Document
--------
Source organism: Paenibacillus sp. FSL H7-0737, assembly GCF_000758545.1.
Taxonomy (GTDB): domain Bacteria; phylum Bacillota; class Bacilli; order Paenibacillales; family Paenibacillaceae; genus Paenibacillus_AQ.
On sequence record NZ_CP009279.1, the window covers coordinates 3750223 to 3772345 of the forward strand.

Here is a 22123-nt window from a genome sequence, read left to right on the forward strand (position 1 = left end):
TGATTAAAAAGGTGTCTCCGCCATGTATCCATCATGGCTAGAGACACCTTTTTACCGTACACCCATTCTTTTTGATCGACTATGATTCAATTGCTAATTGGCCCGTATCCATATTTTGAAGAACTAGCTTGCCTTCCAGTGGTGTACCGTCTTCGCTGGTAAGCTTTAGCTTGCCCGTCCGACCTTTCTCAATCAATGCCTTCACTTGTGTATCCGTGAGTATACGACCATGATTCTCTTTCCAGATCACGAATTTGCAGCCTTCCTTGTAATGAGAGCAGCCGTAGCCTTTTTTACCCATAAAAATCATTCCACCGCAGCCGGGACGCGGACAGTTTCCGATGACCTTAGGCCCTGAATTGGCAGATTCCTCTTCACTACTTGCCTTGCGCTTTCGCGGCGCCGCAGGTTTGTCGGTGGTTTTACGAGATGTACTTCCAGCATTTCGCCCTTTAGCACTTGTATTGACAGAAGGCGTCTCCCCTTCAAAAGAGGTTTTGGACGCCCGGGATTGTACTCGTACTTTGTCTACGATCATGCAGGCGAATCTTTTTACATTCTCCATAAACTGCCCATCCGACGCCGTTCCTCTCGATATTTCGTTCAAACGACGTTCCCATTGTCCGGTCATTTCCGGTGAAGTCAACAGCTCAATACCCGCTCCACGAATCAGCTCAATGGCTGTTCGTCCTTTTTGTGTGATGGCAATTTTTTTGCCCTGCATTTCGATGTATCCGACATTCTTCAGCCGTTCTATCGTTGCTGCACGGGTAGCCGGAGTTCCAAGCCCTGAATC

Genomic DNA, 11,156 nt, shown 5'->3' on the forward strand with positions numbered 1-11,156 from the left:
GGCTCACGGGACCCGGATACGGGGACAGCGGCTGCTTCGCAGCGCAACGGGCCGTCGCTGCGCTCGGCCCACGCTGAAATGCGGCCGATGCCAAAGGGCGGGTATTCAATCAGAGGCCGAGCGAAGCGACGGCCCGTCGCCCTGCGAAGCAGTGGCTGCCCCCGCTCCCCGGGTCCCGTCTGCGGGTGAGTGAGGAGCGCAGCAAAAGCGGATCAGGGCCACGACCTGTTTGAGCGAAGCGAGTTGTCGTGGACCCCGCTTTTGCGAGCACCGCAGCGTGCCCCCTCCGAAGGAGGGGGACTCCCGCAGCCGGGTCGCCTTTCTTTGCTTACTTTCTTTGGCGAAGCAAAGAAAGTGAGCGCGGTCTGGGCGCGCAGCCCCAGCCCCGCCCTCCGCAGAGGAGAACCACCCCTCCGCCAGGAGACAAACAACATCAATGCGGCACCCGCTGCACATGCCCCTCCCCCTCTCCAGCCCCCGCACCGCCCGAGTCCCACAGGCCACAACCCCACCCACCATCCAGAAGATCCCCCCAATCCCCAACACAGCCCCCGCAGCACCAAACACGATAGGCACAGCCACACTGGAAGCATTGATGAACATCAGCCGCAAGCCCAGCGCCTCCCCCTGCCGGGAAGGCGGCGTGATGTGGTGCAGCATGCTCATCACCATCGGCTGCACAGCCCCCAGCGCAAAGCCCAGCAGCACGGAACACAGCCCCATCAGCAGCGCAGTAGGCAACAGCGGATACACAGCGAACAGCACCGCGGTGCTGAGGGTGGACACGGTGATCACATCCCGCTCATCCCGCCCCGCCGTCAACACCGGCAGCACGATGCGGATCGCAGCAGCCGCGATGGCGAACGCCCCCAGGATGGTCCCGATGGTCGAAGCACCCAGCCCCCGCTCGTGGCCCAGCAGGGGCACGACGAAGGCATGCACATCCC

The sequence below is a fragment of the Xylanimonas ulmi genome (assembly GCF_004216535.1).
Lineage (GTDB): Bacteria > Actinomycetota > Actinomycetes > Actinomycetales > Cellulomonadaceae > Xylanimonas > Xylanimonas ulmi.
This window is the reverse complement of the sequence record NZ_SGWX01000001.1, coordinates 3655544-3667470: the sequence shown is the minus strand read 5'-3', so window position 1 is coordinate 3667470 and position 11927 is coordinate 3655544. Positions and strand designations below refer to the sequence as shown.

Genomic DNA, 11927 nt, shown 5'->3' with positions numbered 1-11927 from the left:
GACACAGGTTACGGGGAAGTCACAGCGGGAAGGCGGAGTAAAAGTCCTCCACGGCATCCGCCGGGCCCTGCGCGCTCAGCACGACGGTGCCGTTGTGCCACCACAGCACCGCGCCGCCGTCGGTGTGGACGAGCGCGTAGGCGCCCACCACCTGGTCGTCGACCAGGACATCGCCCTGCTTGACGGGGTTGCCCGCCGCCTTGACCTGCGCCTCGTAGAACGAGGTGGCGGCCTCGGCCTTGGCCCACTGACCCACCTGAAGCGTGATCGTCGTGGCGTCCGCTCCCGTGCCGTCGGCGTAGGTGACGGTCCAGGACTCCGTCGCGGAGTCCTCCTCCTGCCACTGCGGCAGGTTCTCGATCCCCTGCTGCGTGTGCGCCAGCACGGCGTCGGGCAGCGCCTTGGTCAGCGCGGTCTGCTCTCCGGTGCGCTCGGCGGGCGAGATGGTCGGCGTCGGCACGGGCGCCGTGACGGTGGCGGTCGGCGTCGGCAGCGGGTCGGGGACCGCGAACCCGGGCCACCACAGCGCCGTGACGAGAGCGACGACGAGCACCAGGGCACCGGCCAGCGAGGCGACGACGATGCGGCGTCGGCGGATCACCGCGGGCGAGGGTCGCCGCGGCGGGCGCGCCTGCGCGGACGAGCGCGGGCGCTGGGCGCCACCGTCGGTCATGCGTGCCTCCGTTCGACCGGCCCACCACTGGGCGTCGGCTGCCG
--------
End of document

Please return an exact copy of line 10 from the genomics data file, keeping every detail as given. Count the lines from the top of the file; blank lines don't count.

This window is the reverse complement of the sequence record NZ_SGWX01000001.1, coordinates 3655544-3667470: the sequence shown is the minus strand read 5'-3', so window position 1 is coordinate 3667470 and position 11927 is coordinate 3655544. Positions and strand designations below refer to the sequence as shown.